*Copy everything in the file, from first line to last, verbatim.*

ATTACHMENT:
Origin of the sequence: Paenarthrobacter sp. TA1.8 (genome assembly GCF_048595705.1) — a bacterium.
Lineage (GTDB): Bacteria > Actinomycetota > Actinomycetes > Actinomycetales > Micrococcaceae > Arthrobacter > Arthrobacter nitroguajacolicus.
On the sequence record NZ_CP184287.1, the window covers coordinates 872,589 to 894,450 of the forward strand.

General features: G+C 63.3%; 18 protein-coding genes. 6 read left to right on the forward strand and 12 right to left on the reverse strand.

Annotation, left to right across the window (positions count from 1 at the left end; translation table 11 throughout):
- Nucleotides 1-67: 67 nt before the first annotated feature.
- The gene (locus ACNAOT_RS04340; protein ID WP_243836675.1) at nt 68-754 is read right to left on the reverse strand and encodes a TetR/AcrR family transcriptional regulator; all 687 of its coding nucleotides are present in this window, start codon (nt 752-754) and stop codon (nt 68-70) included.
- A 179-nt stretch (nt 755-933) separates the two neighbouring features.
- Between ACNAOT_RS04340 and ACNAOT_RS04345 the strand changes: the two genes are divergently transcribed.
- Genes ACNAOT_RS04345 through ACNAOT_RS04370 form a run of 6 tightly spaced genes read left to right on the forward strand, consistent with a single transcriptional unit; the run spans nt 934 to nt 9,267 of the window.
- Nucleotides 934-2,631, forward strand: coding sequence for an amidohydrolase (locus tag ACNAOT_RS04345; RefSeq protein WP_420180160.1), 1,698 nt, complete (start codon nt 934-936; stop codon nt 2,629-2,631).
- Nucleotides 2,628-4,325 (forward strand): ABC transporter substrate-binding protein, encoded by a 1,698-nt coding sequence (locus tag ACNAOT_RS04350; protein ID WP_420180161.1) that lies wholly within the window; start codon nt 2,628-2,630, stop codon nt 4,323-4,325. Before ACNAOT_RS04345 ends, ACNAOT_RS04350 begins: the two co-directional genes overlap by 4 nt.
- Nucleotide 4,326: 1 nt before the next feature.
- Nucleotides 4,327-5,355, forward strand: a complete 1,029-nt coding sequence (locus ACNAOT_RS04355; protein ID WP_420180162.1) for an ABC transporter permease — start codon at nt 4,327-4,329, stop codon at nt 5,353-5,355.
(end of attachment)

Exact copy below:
Origin of the sequence: Paenarthrobacter sp. TA1.8 (genome assembly GCF_048595705.1) — a bacterium.
Lineage (GTDB): Bacteria > Actinomycetota > Actinomycetes > Actinomycetales > Micrococcaceae > Arthrobacter > Arthrobacter nitroguajacolicus.
On the sequence record NZ_CP184287.1, the window covers coordinates 872,589 to 894,450 of the forward strand.

General features: G+C 63.3%; 18 protein-coding genes. 6 read left to right on the forward strand and 12 right to left on the reverse strand.

Annotation, left to right across the window (positions count from 1 at the left end; translation table 11 throughout):
- Nucleotides 1-67: 67 nt before the first annotated feature.
- The gene (locus ACNAOT_RS04340; protein ID WP_243836675.1) at nt 68-754 is read right to left on the reverse strand and encodes a TetR/AcrR family transcriptional regulator; all 687 of its coding nucleotides are present in this window, start codon (nt 752-754) and stop codon (nt 68-70) included.
- A 179-nt stretch (nt 755-933) separates the two neighbouring features.
- Between ACNAOT_RS04340 and ACNAOT_RS04345 the strand changes: the two genes are divergently transcribed.
- Genes ACNAOT_RS04345 through ACNAOT_RS04370 form a run of 6 tightly spaced genes read left to right on the forward strand, consistent with a single transcriptional unit; the run spans nt 934 to nt 9,267 of the window.
- Nucleotides 934-2,631, forward strand: coding sequence for an amidohydrolase (locus tag ACNAOT_RS04345; RefSeq protein WP_420180160.1), 1,698 nt, complete (start codon nt 934-936; stop codon nt 2,629-2,631).
- Nucleotides 2,628-4,325 (forward strand): ABC transporter substrate-binding protein, encoded by a 1,698-nt coding sequence (locus tag ACNAOT_RS04350; protein ID WP_420180161.1) that lies wholly within the window; start codon nt 2,628-2,630, stop codon nt 4,323-4,325. Before ACNAOT_RS04345 ends, ACNAOT_RS04350 begins: the two co-directional genes overlap by 4 nt.
- Nucleotide 4,326: 1 nt before the next feature.
- Nucleotides 4,327-5,355, forward strand: a complete 1,029-nt coding sequence (locus ACNAOT_RS04355; protein ID WP_420180162.1) for an ABC transporter permease — start codon at nt 4,327-4,329, stop codon at nt 5,353-5,355.